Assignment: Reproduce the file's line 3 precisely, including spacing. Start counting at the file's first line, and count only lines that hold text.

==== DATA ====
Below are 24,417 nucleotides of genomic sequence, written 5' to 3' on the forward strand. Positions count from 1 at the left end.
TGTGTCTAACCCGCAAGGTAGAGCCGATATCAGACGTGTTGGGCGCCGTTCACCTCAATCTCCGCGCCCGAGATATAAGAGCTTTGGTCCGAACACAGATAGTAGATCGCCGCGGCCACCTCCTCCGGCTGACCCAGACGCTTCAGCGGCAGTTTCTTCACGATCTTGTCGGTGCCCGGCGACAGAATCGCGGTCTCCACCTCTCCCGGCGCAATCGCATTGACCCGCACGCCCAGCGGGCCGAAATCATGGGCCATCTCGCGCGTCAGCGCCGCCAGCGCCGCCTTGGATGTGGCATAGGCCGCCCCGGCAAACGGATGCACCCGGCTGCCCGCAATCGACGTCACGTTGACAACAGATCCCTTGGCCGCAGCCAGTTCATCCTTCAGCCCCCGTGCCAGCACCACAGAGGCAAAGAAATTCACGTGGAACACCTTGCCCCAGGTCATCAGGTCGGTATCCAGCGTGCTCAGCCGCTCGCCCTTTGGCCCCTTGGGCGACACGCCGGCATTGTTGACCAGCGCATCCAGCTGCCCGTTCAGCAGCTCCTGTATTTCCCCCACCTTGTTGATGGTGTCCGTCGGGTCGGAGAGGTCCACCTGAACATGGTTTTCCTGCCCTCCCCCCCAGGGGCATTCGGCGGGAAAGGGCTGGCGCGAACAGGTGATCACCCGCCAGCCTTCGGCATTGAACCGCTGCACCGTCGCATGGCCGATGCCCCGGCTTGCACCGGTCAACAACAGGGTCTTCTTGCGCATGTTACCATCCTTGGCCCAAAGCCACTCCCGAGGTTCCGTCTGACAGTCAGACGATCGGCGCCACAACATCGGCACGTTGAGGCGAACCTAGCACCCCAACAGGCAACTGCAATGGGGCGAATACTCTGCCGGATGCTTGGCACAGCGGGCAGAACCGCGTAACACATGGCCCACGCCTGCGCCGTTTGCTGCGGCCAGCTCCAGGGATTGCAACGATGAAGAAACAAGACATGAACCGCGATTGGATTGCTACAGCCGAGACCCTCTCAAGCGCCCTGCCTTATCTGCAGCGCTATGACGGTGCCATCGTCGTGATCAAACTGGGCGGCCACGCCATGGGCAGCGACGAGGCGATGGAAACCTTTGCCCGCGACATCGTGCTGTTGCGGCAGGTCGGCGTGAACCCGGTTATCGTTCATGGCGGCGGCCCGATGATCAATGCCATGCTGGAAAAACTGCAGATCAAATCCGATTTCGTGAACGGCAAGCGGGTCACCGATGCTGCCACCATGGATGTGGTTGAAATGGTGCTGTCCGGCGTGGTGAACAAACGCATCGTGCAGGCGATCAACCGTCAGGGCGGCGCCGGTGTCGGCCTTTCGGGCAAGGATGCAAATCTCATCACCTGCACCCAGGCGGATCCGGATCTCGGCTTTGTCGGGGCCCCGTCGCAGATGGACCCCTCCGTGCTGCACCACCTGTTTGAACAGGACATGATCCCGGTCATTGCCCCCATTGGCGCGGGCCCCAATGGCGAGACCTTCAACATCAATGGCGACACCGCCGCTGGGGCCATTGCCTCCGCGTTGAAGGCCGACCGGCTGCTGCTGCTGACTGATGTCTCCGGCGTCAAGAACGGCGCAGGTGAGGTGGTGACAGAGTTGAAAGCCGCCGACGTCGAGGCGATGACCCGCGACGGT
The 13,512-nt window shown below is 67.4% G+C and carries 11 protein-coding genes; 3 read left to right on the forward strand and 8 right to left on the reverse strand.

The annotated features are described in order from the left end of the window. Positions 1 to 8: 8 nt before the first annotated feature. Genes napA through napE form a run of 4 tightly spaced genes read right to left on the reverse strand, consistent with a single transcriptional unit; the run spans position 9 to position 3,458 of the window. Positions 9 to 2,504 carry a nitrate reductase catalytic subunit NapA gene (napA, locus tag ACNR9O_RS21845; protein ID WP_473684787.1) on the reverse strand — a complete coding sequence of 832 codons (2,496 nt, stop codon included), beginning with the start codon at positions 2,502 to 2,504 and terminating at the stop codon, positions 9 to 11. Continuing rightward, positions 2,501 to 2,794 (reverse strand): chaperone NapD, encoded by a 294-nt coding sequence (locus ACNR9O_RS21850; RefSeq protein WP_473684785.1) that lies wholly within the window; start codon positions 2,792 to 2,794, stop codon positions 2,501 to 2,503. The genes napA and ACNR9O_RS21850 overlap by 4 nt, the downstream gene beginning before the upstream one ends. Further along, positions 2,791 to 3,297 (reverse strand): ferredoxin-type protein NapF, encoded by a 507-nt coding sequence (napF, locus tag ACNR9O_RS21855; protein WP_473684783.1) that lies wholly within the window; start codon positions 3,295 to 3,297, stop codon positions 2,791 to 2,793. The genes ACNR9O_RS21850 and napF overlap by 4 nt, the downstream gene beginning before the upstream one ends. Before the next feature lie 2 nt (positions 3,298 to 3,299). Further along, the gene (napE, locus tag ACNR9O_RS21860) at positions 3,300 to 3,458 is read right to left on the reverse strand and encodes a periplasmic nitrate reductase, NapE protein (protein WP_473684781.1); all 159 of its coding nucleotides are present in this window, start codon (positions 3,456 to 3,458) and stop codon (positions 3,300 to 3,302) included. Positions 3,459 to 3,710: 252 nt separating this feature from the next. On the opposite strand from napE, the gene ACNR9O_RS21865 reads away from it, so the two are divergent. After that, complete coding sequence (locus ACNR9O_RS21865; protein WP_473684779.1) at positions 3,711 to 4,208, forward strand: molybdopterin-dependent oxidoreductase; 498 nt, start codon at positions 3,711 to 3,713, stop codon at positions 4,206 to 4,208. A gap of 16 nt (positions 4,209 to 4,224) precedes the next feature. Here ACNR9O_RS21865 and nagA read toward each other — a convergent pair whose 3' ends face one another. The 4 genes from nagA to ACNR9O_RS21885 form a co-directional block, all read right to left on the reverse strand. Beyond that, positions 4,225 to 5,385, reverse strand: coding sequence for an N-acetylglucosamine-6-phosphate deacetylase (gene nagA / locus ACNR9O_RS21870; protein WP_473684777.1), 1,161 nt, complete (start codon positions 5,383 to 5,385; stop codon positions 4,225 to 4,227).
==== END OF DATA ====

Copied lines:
The 13,512-nt window shown below is 67.4% G+C and carries 11 protein-coding genes; 3 read left to right on the forward strand and 8 right to left on the reverse strand.